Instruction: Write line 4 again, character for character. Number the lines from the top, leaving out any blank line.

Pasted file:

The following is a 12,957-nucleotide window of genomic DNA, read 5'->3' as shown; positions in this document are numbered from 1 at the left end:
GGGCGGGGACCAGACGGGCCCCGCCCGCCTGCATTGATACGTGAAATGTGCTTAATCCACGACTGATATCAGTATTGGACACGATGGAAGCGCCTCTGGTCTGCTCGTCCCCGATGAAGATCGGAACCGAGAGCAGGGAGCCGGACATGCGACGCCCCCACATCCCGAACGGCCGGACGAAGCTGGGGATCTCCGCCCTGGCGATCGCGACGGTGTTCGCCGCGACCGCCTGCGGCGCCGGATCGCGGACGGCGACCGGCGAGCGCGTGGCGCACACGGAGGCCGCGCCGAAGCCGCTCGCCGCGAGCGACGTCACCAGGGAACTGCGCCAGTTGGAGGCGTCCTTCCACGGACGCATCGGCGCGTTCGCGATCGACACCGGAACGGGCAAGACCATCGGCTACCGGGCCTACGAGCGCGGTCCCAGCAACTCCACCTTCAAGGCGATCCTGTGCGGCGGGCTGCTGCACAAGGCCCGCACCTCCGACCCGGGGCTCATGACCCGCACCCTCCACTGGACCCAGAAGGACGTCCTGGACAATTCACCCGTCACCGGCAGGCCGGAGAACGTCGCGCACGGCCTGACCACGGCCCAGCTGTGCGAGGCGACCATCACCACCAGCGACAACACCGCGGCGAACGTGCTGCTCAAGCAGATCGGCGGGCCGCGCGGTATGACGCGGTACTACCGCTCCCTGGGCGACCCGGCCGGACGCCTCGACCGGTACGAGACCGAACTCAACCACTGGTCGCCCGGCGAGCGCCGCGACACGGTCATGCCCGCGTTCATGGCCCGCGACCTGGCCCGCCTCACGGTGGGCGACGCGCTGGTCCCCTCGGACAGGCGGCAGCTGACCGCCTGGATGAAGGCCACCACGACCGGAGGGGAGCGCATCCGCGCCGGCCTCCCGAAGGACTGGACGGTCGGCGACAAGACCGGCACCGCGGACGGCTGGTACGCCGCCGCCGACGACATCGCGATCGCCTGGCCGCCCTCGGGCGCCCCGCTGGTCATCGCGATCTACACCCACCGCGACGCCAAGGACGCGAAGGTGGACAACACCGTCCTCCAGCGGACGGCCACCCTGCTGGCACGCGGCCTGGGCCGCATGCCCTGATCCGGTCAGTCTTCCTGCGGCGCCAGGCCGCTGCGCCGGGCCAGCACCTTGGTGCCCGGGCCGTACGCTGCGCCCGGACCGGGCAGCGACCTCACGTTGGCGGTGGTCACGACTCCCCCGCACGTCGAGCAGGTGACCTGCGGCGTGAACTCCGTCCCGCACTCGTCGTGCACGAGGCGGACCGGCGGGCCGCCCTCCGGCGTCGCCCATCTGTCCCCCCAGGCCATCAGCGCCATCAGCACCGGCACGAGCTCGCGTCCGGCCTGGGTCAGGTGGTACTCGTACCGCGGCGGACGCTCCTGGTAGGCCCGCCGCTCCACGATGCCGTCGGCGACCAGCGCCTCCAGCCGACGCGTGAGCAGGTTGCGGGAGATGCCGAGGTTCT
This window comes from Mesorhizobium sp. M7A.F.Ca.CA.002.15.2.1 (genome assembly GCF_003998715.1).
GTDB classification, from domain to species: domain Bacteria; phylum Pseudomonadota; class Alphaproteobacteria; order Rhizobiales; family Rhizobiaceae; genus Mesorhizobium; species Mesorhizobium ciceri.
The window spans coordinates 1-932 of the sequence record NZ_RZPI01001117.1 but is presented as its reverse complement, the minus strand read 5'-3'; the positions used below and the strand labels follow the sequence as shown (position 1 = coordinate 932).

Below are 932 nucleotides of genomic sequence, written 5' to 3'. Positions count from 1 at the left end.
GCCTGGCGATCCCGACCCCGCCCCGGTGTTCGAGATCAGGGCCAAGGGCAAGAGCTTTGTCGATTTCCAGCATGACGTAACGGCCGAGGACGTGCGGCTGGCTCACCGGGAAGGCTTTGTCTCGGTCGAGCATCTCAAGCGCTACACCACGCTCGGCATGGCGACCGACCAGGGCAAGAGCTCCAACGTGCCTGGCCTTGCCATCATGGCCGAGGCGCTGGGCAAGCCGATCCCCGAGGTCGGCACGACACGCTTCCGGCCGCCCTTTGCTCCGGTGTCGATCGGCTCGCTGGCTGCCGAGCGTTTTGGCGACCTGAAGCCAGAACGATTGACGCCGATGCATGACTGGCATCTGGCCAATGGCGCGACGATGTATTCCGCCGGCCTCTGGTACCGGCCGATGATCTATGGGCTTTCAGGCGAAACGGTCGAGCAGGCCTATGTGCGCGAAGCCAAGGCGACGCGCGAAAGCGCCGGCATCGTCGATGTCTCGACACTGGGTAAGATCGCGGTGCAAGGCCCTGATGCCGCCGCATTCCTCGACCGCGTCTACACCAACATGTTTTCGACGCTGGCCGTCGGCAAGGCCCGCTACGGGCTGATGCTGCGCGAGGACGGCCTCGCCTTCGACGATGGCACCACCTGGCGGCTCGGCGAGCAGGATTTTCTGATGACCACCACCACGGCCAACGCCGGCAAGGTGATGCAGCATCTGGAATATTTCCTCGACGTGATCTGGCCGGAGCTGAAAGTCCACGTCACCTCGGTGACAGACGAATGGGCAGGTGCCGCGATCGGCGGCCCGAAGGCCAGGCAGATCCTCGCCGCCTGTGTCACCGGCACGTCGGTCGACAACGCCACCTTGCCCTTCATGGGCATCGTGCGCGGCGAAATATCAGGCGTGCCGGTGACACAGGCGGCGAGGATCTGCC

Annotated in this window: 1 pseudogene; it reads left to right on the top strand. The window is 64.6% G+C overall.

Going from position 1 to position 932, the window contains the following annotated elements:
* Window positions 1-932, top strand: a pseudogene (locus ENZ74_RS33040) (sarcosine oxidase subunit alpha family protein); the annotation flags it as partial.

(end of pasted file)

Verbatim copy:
GTDB classification, from domain to species: domain Bacteria; phylum Pseudomonadota; class Alphaproteobacteria; order Rhizobiales; family Rhizobiaceae; genus Mesorhizobium; species Mesorhizobium ciceri.